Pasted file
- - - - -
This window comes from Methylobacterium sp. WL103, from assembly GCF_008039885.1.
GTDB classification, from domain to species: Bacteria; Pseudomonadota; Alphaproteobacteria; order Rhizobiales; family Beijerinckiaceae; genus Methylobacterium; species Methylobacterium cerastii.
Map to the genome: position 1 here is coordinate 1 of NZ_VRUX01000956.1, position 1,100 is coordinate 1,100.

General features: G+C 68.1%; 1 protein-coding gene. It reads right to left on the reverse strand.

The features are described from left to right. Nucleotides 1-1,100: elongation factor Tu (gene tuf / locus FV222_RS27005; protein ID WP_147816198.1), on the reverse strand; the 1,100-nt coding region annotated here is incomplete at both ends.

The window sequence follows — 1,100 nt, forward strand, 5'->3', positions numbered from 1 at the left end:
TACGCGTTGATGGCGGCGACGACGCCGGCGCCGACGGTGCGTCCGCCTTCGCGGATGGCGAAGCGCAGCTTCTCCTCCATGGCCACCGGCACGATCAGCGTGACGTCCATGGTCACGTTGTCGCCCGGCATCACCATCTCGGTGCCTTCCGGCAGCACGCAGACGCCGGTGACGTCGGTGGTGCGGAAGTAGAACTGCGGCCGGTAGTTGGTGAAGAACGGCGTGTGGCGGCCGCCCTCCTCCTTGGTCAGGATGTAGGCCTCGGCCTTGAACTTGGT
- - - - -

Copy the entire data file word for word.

This window comes from Methylobacterium sp. WL103, from assembly GCF_008039885.1.
GTDB classification, from domain to species: Bacteria; Pseudomonadota; Alphaproteobacteria; order Rhizobiales; family Beijerinckiaceae; genus Methylobacterium; species Methylobacterium cerastii.
Map to the genome: position 1 here is coordinate 1 of NZ_VRUX01000956.1, position 1,100 is coordinate 1,100.

General features: G+C 68.1%; 1 protein-coding gene. It reads right to left on the reverse strand.

The features are described from left to right. Nucleotides 1-1,100: elongation factor Tu (gene tuf / locus FV222_RS27005; protein ID WP_147816198.1), on the reverse strand; the 1,100-nt coding region annotated here is incomplete at both ends.

The window sequence follows — 1,100 nt, forward strand, 5'->3', positions numbered from 1 at the left end:
TACGCGTTGATGGCGGCGACGACGCCGGCGCCGACGGTGCGTCCGCCTTCGCGGATGGCGAAGCGCAGCTTCTCCTCCATGGCCACCGGCACGATCAGCGTGACGTCCATGGTCACGTTGTCGCCCGGCATCACCATCTCGGTGCCTTCCGGCAGCACGCAGACGCCGGTGACGTCGGTGGTGCGGAAGTAGAACTGCGGCCGGTAGTTGGTGAAGAACGGCGTGTGGCGGCCGCCCTCCTCCTTGGTCAGGATGTAGGCCTCGGCCTTGAACTTGGT